(Guest post by David Grigorian) If there is a part of the world where Russia’s dominance is obvious, it is Armenia. The aftermath of the late July events in Armenia risk pushing the country even closer to Russia, eventually putting it on a path to authoritarianism and dictatorship. With the current pan-regional challenges confronting the United States and the West, ignoring developments in Armenia—and the Russian “plans” for Nagorno-Karabakh (NK)—would be a strategic blunder.
In the early hours of July 17, an armed group of 31 civil activists and veterans of the NK war took over a large police compound in downtown Yerevan. They called themselves the “Daredevils of Sassoon” (from a medieval Armenian epic poem). They used a truck to break open the gates and took eight police officers hostage, including a general and a colonel. One police officer died in the shootout, but all hostages were subsequently released (as an act of goodwill). The attackers made two demands: (1) release all political prisoners, including their leader Jirair Sefilian, who was arrested in June on charges of conspiracy against the government, and (2) the resignation of Serzh Sargsyan and his administration.
The actions of the “Daredevils” are widely seen as having to do with the outcome of the four-day war with Azerbaijan in April that ended with minor territorial losses for Armenia. There are expectations that a Russia-brokered peace plan will soon be imposed in NK based on the ceding of five tactically vital districts to Azerbaijan and agreeing to the presence of Russian troops as “peacekeepers.”
However, this will result in the remaining parts of NK being indefensible. The majority of Armenians see the plan as a devastating capitulation, abandoning the Armenian population of NK, and leading to increased violence in the region. Russia intends to use the measures to deepen Armenia’s dependence on Moscow while at the same time improving relations with an ever more powerful Azerbaijan.
The assault by the “Daredevils” was not an attempt to overthrow Sargsyan per se, but rather to spark a nation-wide, peaceful, protest movement calling for the replacement of his regime. In economic as well as in political terms, Sargsyan’s tenure has been a disaster. The corruption and cronyism that have flourished under his (mis)rule have brought Armenia’s economy to its knees, resulted in massive emigration, and turned Armenia more into a Russian satellite state.
After the police station takeover, there were massive street demonstrations led by prominent intellectuals and opposition politicians in support of the “Daredevils.” A panel of human rights experts called this outpouring of public support a “Robin Hood effect.” The police reportedly detained 775 people, including foreigners, many of whom were kept in compounds without access to food and medicine for extended periods of time. The brutality and use of stun grenades and tear gas against peaceful protesters and journalists on July 29 by the police were condemned by the U.S. Embassy in Yerevan and media advocates.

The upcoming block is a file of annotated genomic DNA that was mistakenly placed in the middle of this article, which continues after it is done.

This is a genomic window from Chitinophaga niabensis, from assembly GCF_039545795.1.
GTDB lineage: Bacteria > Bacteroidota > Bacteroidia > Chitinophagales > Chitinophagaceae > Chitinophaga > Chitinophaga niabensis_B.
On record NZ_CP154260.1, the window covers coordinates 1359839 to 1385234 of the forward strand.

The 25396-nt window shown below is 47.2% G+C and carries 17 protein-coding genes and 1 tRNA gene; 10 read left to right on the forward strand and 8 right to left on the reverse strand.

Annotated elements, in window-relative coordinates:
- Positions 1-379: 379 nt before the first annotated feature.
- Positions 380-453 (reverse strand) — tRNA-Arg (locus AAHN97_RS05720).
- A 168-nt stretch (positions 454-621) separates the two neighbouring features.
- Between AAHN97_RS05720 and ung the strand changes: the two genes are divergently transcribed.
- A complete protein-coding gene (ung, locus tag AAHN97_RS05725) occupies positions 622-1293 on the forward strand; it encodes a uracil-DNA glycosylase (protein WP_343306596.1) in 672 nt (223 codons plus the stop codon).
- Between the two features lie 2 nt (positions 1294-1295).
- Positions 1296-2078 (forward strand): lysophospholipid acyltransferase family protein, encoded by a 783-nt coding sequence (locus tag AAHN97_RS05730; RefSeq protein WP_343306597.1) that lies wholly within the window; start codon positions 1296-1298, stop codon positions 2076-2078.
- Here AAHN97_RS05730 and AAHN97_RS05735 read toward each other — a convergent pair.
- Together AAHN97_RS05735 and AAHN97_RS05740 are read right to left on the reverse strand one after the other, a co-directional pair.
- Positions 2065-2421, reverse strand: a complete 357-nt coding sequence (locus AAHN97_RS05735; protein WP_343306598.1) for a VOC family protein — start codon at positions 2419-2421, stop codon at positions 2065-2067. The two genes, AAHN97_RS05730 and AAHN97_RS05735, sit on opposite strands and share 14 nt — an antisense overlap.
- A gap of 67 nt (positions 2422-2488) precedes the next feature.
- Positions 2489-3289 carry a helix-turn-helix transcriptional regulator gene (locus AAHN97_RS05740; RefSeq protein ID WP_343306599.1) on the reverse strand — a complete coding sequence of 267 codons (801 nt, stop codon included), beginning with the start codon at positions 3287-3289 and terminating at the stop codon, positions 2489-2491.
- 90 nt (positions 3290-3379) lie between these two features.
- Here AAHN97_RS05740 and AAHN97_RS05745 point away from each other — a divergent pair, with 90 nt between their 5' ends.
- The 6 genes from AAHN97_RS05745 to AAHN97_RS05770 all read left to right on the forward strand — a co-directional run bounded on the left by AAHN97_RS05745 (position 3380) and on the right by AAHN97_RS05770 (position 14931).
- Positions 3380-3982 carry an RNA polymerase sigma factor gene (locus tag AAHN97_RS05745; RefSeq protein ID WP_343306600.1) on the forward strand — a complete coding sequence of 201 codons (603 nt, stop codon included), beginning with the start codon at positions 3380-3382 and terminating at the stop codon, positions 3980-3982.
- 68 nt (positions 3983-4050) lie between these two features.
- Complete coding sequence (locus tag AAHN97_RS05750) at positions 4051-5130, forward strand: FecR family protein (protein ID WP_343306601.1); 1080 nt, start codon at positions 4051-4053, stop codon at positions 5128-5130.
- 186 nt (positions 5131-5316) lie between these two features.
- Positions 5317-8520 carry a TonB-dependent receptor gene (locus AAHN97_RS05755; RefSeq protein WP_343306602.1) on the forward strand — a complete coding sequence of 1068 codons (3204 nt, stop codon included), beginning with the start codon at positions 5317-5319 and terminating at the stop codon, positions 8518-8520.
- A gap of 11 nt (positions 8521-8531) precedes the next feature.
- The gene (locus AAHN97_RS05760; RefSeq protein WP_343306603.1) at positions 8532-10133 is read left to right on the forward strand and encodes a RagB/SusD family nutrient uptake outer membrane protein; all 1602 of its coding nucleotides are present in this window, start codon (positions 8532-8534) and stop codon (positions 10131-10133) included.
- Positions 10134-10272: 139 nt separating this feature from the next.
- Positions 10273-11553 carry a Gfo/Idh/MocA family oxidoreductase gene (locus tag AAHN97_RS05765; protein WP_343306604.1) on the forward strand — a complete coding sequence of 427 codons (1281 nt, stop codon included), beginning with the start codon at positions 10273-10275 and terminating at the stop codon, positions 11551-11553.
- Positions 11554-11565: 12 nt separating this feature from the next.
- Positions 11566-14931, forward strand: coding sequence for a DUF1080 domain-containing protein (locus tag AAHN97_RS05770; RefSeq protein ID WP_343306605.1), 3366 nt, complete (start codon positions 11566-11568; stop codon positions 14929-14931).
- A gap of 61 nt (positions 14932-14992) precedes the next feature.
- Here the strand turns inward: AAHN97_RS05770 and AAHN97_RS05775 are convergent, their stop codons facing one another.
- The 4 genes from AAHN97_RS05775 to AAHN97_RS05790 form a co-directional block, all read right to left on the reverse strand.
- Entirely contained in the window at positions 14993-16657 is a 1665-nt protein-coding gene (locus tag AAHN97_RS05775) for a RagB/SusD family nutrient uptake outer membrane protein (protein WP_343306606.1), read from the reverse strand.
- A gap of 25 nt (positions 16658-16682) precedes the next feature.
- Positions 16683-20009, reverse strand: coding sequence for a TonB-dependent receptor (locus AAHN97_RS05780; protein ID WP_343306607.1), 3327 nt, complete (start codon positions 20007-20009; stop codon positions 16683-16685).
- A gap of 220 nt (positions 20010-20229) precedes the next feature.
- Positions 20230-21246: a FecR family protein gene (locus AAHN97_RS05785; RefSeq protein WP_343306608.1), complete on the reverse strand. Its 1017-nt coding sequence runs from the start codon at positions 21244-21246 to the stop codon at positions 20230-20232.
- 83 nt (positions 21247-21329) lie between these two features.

The deeds of the “Daredevils” were in some ways a controlled experiment. As war veterans, they were well aware of the destructive nature of guns and did not intend to use them beyond the police station takeover to advance their objectives. Laying down their arms was a testament to that. Others, who will come after them to fight the oppressive regime, may not be as wise and forward-looking. A recent report by Freedom House expressed a similar sentiment.
What is at stake? The geopolitical implications of the July events in Armenia are difficult to understate. Turkey’s recent accusation that the Unites States was complicit in the coup against Recep Erdoğan will likely push Turkey further from NATO and closer to Russia. If so, Armenia might be forced to enter into an alliance with Turkey, its historic enemy, and Russia, an unreliable partner. If Armenia is absorbed into that coalition, Georgia and its pro-Western orientation will be at stake next.
The only chance to weaken an impending Russian-Turkish alliance would be for the West to assist the pro-democracy movement in Armenia to help uphold its sovereignty. If the West had Armenia as an ally in the region, Georgia would have increased support and Iran’s access to Europe through friendly territory would be secured. The Russian plan to force Armenia to relinquish territories in NK and deploy Russian “peacekeepers” in the region would have grave and irreversible consequences for Western regional interests. The Russian plan should be torpedoed. This can be done inter alia by providing both moral and tangible support to those "on the barricades" in Armenia today.
Today, many of Armenia’s opposition leaders are in prison. The immoral actions of Sargsyan’s regime should be condemned, as called for by human rights groups and the mainstream media (see: “It’s Time for Armenia’s Leader to Go,” Huffington Post, August 4, 2016). Western governments have provided relatively little institutional support to Armenia’s civil society and opposition groups over the years, but they have dished out significant support to Armenia’s corrupt government and its repressive police and security apparatus (which is close to Russia). Transparency International has called on the international community to halt all funding for the Armenian police.
Washington should register the words of a “Daredevils” leader when he said: “We will build an independent Armenia. We should not become a guberniya [administrative territory] of some other state.” The state he meant, of course, was Russia. The United States is not supporting the right side in Armenia. By doing so, it is handing the Caucasus piece by piece back to Russia, which is gaining more control in the region now than at any time since the fall of the Soviet Union.
Co-founder, Policy Forum Armenia